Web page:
WHY WAS THIS SO?
Jessie said it was coincidence and to stop thinking about it and after all no one cared?
BUT I CARED. I DID. And thank you, Wikipedia, for telling me that I was right. The use of the word pound comes from the Latin libra pondo, an Ancient Roman measurement of weight. “Pound” comes from pondo (originally the British pound had the value of one tower pound (~334 grams) of silver), and lb and £ come from libra.
By the way, here’s a picture of a £200 bottle of Talisker. I don’t think bottles of Talisker weighing 200 pounds actually exist. If you find one, let me know.
I was editing a news release today and had to come up with a bit more filler copy, but I had some really ridiculous jumble of phrases running around in my head, phrases that would sound completely absurd in a news brief. I’m pretty sure the words “tutelage” was there, and maybe “adulation.”
Stop being idiotic, I told myself, and write a proper sentence like a grownup.
But seriously, these words wouldn’t leave. So I grudgingly wrote them down (with a pen, on a piece of paper – it’s how I write best), and realized that I had, in essence, freed myself. I’d appeased the beast of my imagination by writing down what it gave me, and when I did, it offered more and more until finally I had written something worth reading.
It was a good reminder to keep on writing on, through the cruddiest bits, until something good somehow appears.
And finally, some jokes.
My favorite childhood joke:
What did the man say when he sat on a pin?
Nothing. It was a safety pin.
A joke that only makes sense to Texans:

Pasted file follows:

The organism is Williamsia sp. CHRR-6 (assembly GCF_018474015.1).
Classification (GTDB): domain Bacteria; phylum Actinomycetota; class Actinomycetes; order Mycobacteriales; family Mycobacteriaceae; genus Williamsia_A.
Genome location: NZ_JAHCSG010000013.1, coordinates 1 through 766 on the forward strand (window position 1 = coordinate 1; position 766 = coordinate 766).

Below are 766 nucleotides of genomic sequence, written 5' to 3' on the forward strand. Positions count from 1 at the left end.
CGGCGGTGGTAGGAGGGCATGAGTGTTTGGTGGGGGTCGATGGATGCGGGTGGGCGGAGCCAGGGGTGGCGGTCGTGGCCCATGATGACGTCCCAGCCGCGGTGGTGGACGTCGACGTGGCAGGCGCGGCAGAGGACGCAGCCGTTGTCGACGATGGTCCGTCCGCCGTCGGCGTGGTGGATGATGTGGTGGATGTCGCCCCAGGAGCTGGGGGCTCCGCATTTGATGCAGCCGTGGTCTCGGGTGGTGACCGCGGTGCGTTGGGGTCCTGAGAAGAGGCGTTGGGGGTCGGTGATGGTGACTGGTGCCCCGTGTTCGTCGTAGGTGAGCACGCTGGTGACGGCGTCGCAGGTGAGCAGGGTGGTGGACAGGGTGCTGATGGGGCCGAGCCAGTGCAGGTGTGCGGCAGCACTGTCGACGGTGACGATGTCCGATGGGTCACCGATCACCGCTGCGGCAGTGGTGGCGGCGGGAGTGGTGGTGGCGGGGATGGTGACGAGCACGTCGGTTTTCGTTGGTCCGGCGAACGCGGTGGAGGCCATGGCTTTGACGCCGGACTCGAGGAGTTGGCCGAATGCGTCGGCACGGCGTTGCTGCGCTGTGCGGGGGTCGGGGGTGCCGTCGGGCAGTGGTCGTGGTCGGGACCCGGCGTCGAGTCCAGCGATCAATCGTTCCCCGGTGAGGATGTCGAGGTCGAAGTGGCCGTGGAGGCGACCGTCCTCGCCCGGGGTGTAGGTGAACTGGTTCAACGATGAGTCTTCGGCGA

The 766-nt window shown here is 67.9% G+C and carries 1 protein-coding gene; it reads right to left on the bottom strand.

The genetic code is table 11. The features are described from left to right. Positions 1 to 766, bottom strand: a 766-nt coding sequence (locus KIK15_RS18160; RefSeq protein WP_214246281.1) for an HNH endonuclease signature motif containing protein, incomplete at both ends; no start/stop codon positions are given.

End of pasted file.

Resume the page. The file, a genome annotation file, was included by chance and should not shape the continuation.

Why did the chicken cross the road?
To show the armadillo that it can be done.
This is the definition I’ve chosen to maintain today (and for all foreseeable time):
Vested interest: Harboring so much admiration for an idea/institution that one is willing to wear a vest in support of it. Varying levels of investment can likewise be indicated by cladding oneself with a scarf, parka, or bikini.
“Hoodoo” – Muse
And I’ve had recurring nightmares
That I was loved for who I am
And missed the opportunity
To be a better man
At the beginning of this school year, part of me didn’t want to return to Taylor. And a good part of me is ready to leave now. I was loathe to return to the spirit of complaint I find it so easy to fall into here. Classes…professors…chapel…the DC…campus…the dorms…the LTC… Everything gets complained about in turn, and it’s even the cool and funny thing to do.
I know that complaint exists other places than Taylor too, so I can’t expect to leave it all behind when I go in February. But I’ve decided to wage war against it, and arm myself with an arsenal that will be useful once I graduate too. I’m going to cultivate a spirit of gratefulness, of gratitude, of awe and wonder at this blessed world I’ve been given to live in. I won’t condemn or criticize others, especially about their complaints, and I’ll just hope that they choose to join with me in thankfulness to God. He’s truly wonderful.
I was inspired more practically by a blog entitled “A Holy Experience” that mom introduced me to. And every Monday, Ann Voskamp lists a number of things that she’s grateful for. It began in 2003 as a quest to create a list of 1000 “gifts,” from God (she’s over 2000 now). And so, on this my own Monday, I thankfully join her Gratitude Community with the humble beginnings of a list of my own. I’d encourage you to begin to count the ways that God pours His love on you!
#1 – A weekend home! (Truly a rarity.)
#2 – A clear blue day.
#3 – The realization that even though I was in the throes of the worst headache I had ever had in my life (and that’s saying a lot), I was having a good day – Not controlled by circumstances!
I’ll post thankfulnesses as often as I think of them, and I hope this exercise will cause that to be more frequent.